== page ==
Shortly afterwards, the British withdrew their offer of land in East Africa.[1]

In fiction[edit]

  • The story of the 1904 expedition, as well as an imagined vision of a Jewish state in Uasin Gishu, is told in Lavie Tidhar's novelette "Uganda", in his 2007 collection HebrewPunk.[9]
  • Adam Rovner's "What If the Jewish State Had Been Established in East Africa", a travel guide for the fictional Jewish homeland of New Judea, located in present-day Uganda, won the 2016 Sidewise Award for Alternate History award for short form alternate history.[10] According to Adam Rovner the plan was attractive to early Zionists as it "twinned the adventures of [Henry Morton] Stanley with the adventurism of the Age of Empire, stagecraft with statecraft."[11]
  • In Lavie Tidhar' 2018 novel Unholy Land, a Jewish state called Palestina is established in Africa after the 1904 expedition returns a positive report.[12] It was shortlisted for several awards, including the Sidewise Award for Alternate History, and builds on the author's earlier story, "Uganda".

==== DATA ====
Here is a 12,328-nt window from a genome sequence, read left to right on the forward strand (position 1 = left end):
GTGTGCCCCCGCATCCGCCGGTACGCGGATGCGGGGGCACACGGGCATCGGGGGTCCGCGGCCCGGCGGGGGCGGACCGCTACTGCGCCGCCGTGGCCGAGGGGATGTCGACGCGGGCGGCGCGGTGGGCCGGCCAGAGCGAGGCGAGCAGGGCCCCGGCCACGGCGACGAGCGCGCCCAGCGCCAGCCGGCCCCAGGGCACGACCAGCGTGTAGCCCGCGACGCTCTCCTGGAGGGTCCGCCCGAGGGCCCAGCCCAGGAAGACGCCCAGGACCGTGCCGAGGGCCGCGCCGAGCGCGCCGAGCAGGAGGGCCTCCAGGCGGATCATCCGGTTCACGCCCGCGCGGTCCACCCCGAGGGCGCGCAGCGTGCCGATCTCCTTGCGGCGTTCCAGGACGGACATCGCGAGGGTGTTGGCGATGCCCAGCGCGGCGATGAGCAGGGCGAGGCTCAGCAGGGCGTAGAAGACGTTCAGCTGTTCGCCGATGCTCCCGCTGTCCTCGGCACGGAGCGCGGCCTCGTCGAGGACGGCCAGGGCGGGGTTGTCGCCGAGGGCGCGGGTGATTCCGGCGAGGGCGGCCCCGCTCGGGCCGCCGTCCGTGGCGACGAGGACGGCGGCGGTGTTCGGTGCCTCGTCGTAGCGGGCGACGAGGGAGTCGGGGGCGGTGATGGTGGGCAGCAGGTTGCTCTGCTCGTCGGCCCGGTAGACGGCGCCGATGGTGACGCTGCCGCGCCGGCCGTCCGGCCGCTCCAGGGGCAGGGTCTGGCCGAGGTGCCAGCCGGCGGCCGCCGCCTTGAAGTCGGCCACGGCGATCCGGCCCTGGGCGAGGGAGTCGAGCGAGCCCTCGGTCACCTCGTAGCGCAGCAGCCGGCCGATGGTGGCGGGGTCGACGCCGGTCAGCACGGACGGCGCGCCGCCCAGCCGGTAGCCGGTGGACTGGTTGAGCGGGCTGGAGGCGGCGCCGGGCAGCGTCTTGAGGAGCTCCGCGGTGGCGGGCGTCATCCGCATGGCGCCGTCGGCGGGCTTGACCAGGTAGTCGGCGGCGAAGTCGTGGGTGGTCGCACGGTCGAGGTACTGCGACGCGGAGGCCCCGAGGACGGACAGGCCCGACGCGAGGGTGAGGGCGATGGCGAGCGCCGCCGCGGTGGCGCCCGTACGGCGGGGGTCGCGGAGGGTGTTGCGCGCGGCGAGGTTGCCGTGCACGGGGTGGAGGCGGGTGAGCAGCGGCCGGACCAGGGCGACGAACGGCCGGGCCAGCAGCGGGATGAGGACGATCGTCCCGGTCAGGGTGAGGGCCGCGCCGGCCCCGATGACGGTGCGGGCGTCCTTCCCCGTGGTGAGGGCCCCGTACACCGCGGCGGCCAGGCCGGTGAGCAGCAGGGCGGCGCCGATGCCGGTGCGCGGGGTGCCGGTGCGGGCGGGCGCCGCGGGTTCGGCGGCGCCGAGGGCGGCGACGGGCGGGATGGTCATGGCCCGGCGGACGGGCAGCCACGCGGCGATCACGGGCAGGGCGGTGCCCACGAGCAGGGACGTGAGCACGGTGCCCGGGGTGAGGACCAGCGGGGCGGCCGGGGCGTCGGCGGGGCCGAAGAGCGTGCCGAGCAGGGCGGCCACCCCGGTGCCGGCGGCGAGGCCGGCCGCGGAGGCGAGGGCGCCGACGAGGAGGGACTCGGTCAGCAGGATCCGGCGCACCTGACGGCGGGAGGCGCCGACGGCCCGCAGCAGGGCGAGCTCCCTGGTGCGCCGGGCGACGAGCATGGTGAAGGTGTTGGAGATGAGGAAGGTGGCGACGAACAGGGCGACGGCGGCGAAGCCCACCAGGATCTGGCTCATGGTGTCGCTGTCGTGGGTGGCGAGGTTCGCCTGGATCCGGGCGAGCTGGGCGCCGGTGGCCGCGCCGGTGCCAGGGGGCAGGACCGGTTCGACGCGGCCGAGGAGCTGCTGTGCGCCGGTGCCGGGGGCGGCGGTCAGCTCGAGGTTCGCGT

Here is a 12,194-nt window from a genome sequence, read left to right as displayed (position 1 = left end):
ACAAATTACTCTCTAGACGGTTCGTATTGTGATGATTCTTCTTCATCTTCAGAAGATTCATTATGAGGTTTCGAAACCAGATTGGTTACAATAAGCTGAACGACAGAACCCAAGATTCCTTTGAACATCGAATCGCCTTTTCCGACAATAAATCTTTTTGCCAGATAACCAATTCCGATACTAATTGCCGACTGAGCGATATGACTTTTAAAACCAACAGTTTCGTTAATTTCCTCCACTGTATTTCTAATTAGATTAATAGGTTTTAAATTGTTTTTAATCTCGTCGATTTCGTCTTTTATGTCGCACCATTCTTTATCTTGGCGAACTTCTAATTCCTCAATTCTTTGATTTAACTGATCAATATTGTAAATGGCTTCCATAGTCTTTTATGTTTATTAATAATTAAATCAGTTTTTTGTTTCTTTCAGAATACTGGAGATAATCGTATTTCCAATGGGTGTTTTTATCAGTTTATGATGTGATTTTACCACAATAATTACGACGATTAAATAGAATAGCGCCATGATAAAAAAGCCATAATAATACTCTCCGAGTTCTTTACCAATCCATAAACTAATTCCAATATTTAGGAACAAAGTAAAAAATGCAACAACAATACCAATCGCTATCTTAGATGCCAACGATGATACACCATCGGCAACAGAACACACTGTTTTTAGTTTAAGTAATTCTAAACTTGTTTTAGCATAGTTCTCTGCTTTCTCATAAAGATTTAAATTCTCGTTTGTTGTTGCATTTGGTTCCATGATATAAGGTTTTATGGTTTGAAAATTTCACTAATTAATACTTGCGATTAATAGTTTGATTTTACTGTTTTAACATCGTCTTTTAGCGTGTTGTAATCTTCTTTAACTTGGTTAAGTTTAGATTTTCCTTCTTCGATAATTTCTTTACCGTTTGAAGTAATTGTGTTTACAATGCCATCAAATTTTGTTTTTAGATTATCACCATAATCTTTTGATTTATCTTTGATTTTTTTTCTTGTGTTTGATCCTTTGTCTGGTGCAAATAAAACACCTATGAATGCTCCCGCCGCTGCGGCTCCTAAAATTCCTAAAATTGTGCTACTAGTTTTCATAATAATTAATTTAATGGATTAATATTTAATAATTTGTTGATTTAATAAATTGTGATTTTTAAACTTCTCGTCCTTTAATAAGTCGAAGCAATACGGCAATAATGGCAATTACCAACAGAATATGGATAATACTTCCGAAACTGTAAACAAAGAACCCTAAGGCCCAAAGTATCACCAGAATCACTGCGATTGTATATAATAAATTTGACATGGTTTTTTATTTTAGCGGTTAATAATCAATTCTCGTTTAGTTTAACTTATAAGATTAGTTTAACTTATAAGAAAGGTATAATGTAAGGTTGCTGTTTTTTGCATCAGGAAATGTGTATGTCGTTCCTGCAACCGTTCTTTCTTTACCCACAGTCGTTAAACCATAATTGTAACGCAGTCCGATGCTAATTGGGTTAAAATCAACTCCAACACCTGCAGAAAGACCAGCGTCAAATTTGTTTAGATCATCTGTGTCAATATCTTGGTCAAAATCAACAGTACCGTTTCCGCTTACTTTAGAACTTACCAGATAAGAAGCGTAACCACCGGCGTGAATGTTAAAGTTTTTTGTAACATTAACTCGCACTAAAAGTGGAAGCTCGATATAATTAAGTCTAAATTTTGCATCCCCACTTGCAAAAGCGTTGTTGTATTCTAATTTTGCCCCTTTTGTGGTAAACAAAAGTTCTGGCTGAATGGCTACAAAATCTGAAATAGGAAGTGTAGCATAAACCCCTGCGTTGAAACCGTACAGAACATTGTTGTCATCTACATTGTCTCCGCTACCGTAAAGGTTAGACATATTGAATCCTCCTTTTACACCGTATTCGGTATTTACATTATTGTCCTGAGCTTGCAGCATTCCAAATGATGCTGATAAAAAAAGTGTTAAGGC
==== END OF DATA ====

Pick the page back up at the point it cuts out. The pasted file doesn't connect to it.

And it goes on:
See also[edit]

References[edit]

  1. ^ a b c Ervin Birnbaum (1990). In the Shadow of the Struggle. Gefen Publishing House Ltd. pp. 40–. ISBN 978-965-229-037-3.
  2. ^ Thomas G. Mitchell (13 May 2013). Israel/Palestine and the Politics of a Two-State Solution. McFarland. pp. 152–. ISBN 978-0-7864-7597-1.
  3. ^ Rovner 2014, p. 52a: "Chamberlain had been acquainted with Zionism’s aspirations for territorial colonization prior to his departure and Herzl had been on his mind while in Africa... Chamberlain mused in an official report composed during his travels in the continent, “If Dr Herzl were at all inclined to transfer his efforts to East Africa there would be no difficulty in finding land suitable for Jewish settlers.”"